There are days when we do not listen to the news and live blissfully isolated in our creek valley, yet, there are other days when I curiously check up on what might be happening over the hilltops and beyond our immediate horizons.

There are days when the children do not call, and we do not need to leave the farm to run errands, and it seems as though our entire world is cocooned by the rustling fall leaves, the turkey clucking up on the hillside and the deer snorting in the woods behind the cabin.

But then I look up at the sky, and I realize that the clouds slowly sailing by overhead have just passed over our neighbors’ farms in the uplands, and are now headed off beyond our valley to pass over other farms, other towns and even cities that I can hardly imagine.

It seems to me that the clouds are really somewhat like my words, these words that I have been writing every week for the past six years.

I have been sharing our world, our adventures, our lessons in learning, with words that I have sent out to you, my family of readers, whose front porches, breakfast tables and living rooms I do not know and really can hardly even imagine.

Yesterday, a wonderful family of folks who have been reading our stories stopped by – mothers, brothers, fathers and sisters, some urban, some country, all drove down the creek road for a visit.

As they got out of their cars, they hugged and smiled, exclaiming that their gathering was like a family reunion of sorts.

They had read our stories and wanted to see and learn for themselves, taking particular note of the solar- powered chicken coop door. One brother already had solar panels stored in his basement, just waiting to be put up. He eagerly spoke with Greg, and as he left, we could tell that he was energized, knowing that he really could generate useful electricity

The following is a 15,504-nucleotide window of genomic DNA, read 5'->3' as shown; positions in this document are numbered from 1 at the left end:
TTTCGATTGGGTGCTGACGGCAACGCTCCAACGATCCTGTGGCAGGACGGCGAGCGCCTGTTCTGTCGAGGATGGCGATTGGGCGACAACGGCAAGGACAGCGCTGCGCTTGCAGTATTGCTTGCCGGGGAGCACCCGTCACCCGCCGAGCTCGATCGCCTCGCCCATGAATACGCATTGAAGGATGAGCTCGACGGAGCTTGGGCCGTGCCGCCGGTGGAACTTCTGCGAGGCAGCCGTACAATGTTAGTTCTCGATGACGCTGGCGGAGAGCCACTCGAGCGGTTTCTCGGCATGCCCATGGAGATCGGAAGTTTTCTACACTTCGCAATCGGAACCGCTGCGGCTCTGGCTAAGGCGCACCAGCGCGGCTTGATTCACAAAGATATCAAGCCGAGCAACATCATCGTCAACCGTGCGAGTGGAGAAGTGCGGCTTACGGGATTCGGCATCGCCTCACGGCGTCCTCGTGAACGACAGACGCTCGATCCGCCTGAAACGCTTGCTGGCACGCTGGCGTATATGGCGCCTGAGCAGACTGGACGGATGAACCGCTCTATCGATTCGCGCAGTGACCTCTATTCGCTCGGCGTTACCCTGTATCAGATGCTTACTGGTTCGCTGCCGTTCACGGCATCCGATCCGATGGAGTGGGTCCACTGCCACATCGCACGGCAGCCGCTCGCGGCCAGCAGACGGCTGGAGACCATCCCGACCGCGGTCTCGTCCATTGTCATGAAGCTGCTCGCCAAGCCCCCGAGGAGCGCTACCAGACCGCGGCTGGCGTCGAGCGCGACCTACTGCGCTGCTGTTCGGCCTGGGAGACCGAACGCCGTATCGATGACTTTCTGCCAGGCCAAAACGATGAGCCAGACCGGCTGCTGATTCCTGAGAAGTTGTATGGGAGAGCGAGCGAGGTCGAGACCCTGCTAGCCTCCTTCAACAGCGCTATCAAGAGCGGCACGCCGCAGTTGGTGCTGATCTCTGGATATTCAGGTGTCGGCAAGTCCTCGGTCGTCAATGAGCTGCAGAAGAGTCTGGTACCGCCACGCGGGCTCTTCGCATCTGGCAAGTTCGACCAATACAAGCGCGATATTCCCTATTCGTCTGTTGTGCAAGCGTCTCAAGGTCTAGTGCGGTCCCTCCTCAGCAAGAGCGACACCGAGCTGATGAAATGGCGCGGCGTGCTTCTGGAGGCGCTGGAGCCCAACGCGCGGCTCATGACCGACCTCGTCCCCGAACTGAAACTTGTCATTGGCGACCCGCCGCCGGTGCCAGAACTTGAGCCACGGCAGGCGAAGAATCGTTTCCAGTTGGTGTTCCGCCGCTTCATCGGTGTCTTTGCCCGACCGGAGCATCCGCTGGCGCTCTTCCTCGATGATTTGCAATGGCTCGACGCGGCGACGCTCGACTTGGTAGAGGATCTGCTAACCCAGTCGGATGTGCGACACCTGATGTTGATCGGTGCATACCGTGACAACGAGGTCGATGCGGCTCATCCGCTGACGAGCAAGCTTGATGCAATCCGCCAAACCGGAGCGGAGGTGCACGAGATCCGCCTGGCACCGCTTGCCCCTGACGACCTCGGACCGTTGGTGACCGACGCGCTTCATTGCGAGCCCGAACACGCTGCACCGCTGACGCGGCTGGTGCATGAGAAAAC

from the sun.

Now, you might think that the sharing I am writing about is how I share my stories, or how Greg and I shared our life with our visitors, but with a smile, I must tell you no.

Yes, yesterday we certainly did share our small cabin, our under-construction log home, the greenhouse, the farm animals and the creek, but our visitors gave us an unexpected gift in return. They gave us the chance to see beyond the many chores we have not yet completed, the raised beds not yet weeded, our log house not yet finished, and to look at our off-grid world through their wondering eyes. How secluded, how peaceful, how quiet, they told us, over and over again.

The day is darkening, and the afternoon breeze has died down. The clouds float, in an unmoving blanket, across the creek valley sky overhead, but I know that the blanket reaches far beyond our hillside horizons.

I know that it covers the family who stopped by yesterday. I know that it reaches out to you, as comforting as the call of the turkey up on the hill, the chortle of the chickens as they hunker down to roost, and the evening flight of the pigeons as they circle in formation, stark white against the blanketed sky.

What a special gift to share our world through the eyes of another. Thank you, dear readers. Thank you.

Christine Tailer is an attorney and former city dweller who moved several years ago, with her husband, Greg, to an off-grid farm in south-central Ohio. Visit them on the web at